Shortly after I began volunteering, I was assigned to assist Kelly with replacing major portions of an air duct in a client’s home.  Air ducts were something I admittedly knew little about. I was fairly sure that air travelled through them, and they also seemed to be great places to crawl through buildings undetected in spy movies, but that was the extent of my knowledge.  Kelly, on the other hand, has decades of experience in electrical work and a myriad of other fields, so I felt confident that the client and I were in good hands.

When we arrived at the home of Leticia and her husband, Diego, she gave us a large, warm smile and immediately offered us coffee and water.  Kelly and I got to work and the project took us the entire day. We had to cut out the old ducts, retrofit and trim the new ducts to fit the space, install them, cut out parts of the wall, add new support beams, and clean up the mess we made.  Kelly led the way, while I held what needed to be held, cut what needed to be cut, and swept what needed to be swept. I also listened and watched as Kelly explained each step of the process to me. Sure, I helped, but I was not an integral component in bringing back cool air to Leticia and Diego’s home.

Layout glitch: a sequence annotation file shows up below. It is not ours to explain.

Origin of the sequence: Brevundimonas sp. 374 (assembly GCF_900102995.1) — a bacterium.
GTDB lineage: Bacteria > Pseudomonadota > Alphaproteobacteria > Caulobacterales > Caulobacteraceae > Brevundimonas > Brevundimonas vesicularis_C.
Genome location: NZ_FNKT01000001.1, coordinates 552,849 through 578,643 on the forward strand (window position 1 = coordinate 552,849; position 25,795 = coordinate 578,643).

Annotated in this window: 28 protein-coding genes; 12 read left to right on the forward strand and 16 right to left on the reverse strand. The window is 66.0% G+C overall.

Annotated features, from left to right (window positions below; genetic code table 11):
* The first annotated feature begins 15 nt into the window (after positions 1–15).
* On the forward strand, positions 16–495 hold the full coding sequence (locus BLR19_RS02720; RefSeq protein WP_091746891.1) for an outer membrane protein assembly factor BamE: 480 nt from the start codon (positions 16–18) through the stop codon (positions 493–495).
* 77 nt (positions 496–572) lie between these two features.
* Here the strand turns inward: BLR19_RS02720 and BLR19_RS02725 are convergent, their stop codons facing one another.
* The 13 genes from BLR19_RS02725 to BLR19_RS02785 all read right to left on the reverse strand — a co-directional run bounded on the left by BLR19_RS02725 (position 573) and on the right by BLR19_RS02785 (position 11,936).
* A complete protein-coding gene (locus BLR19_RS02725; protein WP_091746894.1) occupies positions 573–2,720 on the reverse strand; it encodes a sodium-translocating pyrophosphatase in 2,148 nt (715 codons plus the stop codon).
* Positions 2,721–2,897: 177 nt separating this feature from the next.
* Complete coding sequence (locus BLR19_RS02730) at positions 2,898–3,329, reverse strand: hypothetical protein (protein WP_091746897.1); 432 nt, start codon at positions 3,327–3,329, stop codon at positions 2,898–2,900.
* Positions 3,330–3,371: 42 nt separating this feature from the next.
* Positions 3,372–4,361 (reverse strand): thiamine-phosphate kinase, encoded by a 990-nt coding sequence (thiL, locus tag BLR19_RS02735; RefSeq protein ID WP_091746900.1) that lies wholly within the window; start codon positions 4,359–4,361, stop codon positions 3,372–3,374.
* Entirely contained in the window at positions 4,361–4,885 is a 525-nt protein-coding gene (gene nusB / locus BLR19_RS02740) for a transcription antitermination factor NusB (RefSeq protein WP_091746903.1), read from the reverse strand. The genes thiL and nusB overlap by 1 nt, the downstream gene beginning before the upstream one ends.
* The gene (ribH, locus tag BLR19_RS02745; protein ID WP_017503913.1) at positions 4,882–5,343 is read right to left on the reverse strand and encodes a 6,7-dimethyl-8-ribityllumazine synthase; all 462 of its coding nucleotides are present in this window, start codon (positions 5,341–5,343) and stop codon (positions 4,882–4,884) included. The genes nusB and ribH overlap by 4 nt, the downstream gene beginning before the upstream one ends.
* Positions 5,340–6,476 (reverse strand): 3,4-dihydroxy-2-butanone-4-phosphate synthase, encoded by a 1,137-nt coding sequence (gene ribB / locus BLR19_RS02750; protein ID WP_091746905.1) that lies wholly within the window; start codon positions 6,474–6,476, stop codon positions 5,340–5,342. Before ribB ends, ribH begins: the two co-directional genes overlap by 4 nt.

This fact would not have been evident if you went by Leticia’s reaction.  She praised and thanked both Kelly and I throughout the day, telling us how impressed she was by “our” work, and how helpful and smart we were.  She went on to explain that this used to be the type of job Diego, who worked in construction for decades, could have done, but age had slowed them both down.  She beamed with pride when she recounted how they had both worked hard their entire life to raise a family and maintain their home. Leticia thanked us again as we were leaving, and gave us a bag of homemade tamales, salsa, and candy for the rod.